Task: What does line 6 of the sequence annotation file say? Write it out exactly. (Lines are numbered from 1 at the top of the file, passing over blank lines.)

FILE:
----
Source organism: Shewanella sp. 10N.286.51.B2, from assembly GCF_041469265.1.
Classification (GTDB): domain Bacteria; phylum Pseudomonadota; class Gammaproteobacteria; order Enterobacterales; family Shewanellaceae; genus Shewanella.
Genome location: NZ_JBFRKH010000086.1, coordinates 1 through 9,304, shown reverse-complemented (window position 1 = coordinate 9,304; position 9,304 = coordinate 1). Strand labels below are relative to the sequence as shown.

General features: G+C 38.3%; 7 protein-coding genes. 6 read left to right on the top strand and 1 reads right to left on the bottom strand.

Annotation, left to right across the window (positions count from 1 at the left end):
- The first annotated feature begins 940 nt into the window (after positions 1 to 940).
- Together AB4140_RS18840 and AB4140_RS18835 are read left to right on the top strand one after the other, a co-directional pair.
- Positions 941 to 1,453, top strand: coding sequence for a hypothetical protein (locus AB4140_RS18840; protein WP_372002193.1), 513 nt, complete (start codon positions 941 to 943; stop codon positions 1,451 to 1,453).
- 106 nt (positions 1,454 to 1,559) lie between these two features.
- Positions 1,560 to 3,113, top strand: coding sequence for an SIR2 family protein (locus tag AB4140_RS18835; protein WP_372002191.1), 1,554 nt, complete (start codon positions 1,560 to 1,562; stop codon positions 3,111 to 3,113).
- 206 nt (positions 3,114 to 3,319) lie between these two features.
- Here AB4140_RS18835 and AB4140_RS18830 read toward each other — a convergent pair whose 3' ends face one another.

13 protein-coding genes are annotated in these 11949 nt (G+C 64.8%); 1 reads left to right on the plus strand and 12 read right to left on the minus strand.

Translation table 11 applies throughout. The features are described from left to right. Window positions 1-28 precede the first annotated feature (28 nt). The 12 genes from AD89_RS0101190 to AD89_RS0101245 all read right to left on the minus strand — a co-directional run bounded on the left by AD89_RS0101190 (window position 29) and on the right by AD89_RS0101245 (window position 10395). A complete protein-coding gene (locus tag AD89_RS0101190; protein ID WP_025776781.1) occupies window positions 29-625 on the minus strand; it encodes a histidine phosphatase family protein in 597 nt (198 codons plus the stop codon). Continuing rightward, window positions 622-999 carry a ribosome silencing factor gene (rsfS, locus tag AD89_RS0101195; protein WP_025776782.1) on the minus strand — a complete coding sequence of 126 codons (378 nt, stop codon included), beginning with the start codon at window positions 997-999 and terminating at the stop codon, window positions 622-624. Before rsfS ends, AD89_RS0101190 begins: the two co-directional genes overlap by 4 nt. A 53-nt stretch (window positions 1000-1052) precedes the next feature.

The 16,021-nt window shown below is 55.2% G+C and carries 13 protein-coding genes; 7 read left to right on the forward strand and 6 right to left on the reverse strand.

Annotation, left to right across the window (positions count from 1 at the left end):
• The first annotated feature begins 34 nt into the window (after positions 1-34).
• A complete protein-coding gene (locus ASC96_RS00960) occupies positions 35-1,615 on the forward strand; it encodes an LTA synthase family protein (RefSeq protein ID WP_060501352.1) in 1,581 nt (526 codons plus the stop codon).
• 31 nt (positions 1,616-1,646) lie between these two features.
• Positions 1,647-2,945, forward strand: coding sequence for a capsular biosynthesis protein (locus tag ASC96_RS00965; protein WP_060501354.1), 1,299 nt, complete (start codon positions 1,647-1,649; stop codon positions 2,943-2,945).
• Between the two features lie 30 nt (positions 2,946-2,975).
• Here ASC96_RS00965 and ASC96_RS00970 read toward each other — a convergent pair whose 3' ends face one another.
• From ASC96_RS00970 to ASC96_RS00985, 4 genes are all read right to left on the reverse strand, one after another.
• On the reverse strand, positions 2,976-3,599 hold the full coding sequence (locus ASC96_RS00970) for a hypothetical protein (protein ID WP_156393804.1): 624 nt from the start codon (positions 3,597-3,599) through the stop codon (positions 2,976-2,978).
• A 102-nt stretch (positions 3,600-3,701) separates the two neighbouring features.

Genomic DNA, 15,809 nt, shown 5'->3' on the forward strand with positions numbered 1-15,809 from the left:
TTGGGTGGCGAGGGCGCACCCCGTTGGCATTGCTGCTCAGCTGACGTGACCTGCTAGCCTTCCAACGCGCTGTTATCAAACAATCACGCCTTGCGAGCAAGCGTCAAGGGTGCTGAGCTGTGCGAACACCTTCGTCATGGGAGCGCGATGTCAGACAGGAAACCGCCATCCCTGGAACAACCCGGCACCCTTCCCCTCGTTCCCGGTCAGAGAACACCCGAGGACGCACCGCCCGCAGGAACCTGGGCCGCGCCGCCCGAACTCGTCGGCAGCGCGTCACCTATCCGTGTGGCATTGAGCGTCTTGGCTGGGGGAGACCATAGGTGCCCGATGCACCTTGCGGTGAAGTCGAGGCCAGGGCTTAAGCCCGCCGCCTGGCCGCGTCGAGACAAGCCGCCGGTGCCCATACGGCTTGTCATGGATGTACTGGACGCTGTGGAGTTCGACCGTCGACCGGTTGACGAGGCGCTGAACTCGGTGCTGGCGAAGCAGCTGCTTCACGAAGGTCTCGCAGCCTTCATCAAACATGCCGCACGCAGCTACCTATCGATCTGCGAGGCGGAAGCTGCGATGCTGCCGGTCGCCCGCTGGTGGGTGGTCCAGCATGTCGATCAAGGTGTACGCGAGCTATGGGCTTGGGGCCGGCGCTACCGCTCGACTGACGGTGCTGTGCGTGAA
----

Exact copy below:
- The first annotated feature begins 940 nt into the window (after positions 1 to 940).